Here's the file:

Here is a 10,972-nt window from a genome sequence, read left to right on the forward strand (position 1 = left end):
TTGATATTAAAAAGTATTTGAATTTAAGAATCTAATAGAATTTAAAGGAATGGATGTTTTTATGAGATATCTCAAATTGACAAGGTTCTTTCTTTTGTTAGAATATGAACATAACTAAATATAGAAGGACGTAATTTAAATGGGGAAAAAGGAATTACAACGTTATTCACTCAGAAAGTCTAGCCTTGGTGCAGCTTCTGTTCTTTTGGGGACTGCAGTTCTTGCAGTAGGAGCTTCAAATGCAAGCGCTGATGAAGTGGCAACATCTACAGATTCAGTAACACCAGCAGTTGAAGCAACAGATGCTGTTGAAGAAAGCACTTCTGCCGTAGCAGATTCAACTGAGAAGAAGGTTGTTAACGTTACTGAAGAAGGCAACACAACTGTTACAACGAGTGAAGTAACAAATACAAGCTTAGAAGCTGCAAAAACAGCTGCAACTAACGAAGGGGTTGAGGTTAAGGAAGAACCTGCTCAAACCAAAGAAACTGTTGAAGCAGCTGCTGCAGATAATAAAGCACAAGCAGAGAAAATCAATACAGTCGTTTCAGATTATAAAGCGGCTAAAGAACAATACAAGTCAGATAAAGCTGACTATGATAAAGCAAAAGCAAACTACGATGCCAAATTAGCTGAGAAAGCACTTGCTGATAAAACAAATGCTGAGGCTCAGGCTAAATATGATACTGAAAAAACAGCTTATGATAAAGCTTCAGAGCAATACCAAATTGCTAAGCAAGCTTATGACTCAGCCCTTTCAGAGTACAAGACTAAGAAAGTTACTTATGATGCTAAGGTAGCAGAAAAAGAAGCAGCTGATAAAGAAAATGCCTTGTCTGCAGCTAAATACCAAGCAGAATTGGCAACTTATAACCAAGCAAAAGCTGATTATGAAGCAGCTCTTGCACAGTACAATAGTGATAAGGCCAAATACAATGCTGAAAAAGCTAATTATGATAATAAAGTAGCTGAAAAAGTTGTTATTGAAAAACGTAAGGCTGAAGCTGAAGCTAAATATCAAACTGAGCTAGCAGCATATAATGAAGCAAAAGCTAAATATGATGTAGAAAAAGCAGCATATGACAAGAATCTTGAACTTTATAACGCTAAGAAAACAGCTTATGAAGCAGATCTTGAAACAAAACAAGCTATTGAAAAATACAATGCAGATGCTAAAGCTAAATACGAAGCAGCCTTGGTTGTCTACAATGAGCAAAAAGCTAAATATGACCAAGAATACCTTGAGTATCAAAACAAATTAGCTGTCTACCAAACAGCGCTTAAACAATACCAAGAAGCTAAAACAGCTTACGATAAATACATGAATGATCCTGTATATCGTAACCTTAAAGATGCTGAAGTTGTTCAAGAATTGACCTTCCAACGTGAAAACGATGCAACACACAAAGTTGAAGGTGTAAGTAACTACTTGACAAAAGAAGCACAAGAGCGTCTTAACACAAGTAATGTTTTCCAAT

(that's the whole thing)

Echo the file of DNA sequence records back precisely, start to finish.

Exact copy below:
Here is a 10,972-nt window from a genome sequence, read left to right on the forward strand (position 1 = left end):
TTGATATTAAAAAGTATTTGAATTTAAGAATCTAATAGAATTTAAAGGAATGGATGTTTTTATGAGATATCTCAAATTGACAAGGTTCTTTCTTTTGTTAGAATATGAACATAACTAAATATAGAAGGACGTAATTTAAATGGGGAAAAAGGAATTACAACGTTATTCACTCAGAAAGTCTAGCCTTGGTGCAGCTTCTGTTCTTTTGGGGACTGCAGTTCTTGCAGTAGGAGCTTCAAATGCAAGCGCTGATGAAGTGGCAACATCTACAGATTCAGTAACACCAGCAGTTGAAGCAACAGATGCTGTTGAAGAAAGCACTTCTGCCGTAGCAGATTCAACTGAGAAGAAGGTTGTTAACGTTACTGAAGAAGGCAACACAACTGTTACAACGAGTGAAGTAACAAATACAAGCTTAGAAGCTGCAAAAACAGCTGCAACTAACGAAGGGGTTGAGGTTAAGGAAGAACCTGCTCAAACCAAAGAAACTGTTGAAGCAGCTGCTGCAGATAATAAAGCACAAGCAGAGAAAATCAATACAGTCGTTTCAGATTATAAAGCGGCTAAAGAACAATACAAGTCAGATAAAGCTGACTATGATAAAGCAAAAGCAAACTACGATGCCAAATTAGCTGAGAAAGCACTTGCTGATAAAACAAATGCTGAGGCTCAGGCTAAATATGATACTGAAAAAACAGCTTATGATAAAGCTTCAGAGCAATACCAAATTGCTAAGCAAGCTTATGACTCAGCCCTTTCAGAGTACAAGACTAAGAAAGTTACTTATGATGCTAAGGTAGCAGAAAAAGAAGCAGCTGATAAAGAAAATGCCTTGTCTGCAGCTAAATACCAAGCAGAATTGGCAACTTATAACCAAGCAAAAGCTGATTATGAAGCAGCTCTTGCACAGTACAATAGTGATAAGGCCAAATACAATGCTGAAAAAGCTAATTATGATAATAAAGTAGCTGAAAAAGTTGTTATTGAAAAACGTAAGGCTGAAGCTGAAGCTAAATATCAAACTGAGCTAGCAGCATATAATGAAGCAAAAGCTAAATATGATGTAGAAAAAGCAGCATATGACAAGAATCTTGAACTTTATAACGCTAAGAAAACAGCTTATGAAGCAGATCTTGAAACAAAACAAGCTATTGAAAAATACAATGCAGATGCTAAAGCTAAATACGAAGCAGCCTTGGTTGTCTACAATGAGCAAAAAGCTAAATATGACCAAGAATACCTTGAGTATCAAAACAAATTAGCTGTCTACCAAACAGCGCTTAAACAATACCAAGAAGCTAAAACAGCTTACGATAAATACATGAATGATCCTGTATATCGTAACCTTAAAGATGCTGAAGTTGTTCAAGAATTGACCTTCCAACGTGAAAACGATGCAACACACAAAGTTGAAGGTGTAAGTAACTACTTGACAAAAGAAGCACAAGAGCGTCTTAACACAAGTAATGTTTTCCAAT